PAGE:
Religions of South Asia, Vol 4, No 1 (2010)

Votive Inscriptions on the Sculptures of Early Medieval Samataṭa-Harikela, Bengal: Explorations in Socio-religious History

Birendra Nath Prasad
Issued Date: 22 Feb 2011


In this paper, I attempt to look into the patterns of social patronage to Buddhism and Brahmanism in the Samataṭa-Harikela subregion of early medieval Bengal through the prism of votive inscriptions on sculptures. I have also looked into some of the social and religious processes that were in operation in this part of early medieval Bengal. I have argued that despite being part of the cultural and socio-economic matrix of early medieval Bihar and Bengal, Samataṭa-Harikela had some peculiarities of its own. That, however, does not justify treating this entire area as a ‘frontier’. This paper questions those historiographical models which explain the Islamization of this area in terms of Islam being the ‘harbinger of rice revolution’ in the same during the medieval period.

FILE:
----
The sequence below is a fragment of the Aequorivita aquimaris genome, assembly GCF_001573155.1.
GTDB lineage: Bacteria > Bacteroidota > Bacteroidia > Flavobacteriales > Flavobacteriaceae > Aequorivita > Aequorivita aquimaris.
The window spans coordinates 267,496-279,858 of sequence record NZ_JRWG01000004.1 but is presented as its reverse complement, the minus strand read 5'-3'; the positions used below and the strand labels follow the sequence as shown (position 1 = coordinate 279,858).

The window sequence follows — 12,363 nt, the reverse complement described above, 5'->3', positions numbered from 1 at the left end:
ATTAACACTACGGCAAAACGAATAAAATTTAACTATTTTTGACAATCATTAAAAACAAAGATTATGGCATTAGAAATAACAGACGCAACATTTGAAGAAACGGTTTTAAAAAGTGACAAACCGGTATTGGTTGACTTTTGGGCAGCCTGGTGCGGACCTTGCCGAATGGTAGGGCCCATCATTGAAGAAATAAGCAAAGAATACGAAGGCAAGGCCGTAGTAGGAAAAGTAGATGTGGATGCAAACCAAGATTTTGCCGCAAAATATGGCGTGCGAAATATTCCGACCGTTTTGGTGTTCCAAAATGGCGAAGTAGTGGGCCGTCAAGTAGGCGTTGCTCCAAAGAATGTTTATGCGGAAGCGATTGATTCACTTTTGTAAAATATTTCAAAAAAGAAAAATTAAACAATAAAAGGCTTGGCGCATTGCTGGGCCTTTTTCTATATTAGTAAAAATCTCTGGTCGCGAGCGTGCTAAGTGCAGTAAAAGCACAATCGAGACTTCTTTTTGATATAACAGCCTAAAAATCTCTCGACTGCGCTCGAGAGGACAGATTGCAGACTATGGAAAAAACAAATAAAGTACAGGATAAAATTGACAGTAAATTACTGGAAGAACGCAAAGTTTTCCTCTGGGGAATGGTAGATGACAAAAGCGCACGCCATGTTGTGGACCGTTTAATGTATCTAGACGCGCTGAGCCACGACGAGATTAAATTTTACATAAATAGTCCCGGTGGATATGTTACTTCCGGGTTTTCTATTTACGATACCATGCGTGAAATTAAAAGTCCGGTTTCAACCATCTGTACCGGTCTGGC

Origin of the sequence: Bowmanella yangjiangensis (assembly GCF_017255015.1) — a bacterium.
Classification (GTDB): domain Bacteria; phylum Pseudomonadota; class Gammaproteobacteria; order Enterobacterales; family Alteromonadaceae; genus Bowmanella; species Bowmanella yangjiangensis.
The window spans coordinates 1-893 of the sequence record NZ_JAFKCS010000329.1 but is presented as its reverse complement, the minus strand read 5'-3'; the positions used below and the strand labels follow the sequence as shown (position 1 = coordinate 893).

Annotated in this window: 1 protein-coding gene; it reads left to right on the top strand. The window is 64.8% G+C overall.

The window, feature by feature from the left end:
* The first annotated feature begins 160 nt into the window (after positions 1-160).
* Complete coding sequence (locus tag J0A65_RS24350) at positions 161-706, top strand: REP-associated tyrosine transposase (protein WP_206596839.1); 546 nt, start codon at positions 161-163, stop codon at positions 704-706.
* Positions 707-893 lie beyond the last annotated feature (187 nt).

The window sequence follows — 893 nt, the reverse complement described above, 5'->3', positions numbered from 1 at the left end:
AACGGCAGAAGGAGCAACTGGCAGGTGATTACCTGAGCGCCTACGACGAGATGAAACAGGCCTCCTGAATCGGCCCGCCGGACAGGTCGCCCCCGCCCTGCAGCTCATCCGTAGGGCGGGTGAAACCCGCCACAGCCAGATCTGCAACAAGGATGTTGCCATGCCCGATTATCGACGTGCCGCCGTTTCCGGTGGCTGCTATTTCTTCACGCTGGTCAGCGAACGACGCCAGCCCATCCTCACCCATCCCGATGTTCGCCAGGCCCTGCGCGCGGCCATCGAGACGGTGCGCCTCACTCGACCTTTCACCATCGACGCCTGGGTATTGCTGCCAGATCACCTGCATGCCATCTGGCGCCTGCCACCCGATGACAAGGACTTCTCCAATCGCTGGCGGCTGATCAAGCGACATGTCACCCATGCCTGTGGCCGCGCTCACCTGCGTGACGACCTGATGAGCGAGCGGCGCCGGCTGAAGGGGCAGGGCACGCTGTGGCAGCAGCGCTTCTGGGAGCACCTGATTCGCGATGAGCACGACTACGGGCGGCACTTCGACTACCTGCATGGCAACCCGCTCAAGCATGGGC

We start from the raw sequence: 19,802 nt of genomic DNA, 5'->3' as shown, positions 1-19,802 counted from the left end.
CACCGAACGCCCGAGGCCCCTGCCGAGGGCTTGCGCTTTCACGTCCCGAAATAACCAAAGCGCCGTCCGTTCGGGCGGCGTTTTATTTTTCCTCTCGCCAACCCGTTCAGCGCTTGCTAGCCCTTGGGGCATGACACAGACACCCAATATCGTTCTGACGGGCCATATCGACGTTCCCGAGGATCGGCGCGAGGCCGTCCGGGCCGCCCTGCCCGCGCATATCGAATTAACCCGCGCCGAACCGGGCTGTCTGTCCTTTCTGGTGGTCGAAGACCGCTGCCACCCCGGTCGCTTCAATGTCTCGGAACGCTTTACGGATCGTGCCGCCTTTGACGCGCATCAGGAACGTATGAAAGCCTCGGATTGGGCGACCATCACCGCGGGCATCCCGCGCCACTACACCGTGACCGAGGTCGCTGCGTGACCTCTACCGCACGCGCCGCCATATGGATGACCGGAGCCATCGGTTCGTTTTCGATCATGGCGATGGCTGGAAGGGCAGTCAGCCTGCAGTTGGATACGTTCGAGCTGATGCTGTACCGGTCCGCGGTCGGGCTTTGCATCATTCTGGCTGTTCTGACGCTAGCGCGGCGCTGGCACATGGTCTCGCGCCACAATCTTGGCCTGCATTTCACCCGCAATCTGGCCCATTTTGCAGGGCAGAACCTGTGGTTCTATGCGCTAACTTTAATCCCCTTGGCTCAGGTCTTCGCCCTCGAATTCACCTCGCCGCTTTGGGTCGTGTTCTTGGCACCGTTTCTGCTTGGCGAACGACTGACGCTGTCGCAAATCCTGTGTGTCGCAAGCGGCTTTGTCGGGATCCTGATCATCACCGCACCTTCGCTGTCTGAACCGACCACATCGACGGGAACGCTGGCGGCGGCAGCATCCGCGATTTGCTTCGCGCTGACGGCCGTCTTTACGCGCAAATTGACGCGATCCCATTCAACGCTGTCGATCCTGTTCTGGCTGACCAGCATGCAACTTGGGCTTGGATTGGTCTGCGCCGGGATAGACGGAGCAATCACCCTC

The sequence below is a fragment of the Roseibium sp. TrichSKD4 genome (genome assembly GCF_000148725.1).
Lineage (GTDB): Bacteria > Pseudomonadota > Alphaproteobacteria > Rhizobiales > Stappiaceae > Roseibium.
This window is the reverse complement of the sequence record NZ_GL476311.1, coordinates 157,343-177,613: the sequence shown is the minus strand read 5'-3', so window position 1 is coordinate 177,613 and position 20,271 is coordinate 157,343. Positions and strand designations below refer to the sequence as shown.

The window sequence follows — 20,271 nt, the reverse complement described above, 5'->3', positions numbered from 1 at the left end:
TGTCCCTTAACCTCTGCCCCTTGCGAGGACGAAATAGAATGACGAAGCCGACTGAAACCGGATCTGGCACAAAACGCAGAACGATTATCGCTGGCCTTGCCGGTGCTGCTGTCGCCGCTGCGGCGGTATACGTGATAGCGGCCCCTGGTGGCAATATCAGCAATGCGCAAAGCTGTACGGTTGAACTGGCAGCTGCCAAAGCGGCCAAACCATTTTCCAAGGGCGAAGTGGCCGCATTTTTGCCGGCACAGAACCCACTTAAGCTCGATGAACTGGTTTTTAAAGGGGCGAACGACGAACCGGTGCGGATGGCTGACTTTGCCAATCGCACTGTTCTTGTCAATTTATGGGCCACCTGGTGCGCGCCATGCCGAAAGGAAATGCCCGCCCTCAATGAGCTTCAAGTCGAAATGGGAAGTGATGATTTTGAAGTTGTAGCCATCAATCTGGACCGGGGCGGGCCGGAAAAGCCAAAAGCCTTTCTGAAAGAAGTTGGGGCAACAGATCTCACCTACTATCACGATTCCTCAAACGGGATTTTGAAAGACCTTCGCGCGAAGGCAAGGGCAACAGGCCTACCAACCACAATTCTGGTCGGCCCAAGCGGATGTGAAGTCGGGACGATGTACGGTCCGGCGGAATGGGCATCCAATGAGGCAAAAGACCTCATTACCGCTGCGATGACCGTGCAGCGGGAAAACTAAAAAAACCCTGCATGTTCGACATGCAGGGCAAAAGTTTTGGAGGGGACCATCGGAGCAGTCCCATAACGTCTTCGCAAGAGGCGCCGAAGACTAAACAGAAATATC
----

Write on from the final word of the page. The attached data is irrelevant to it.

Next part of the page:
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DOI: 10.1558/rosa.v4i1.27


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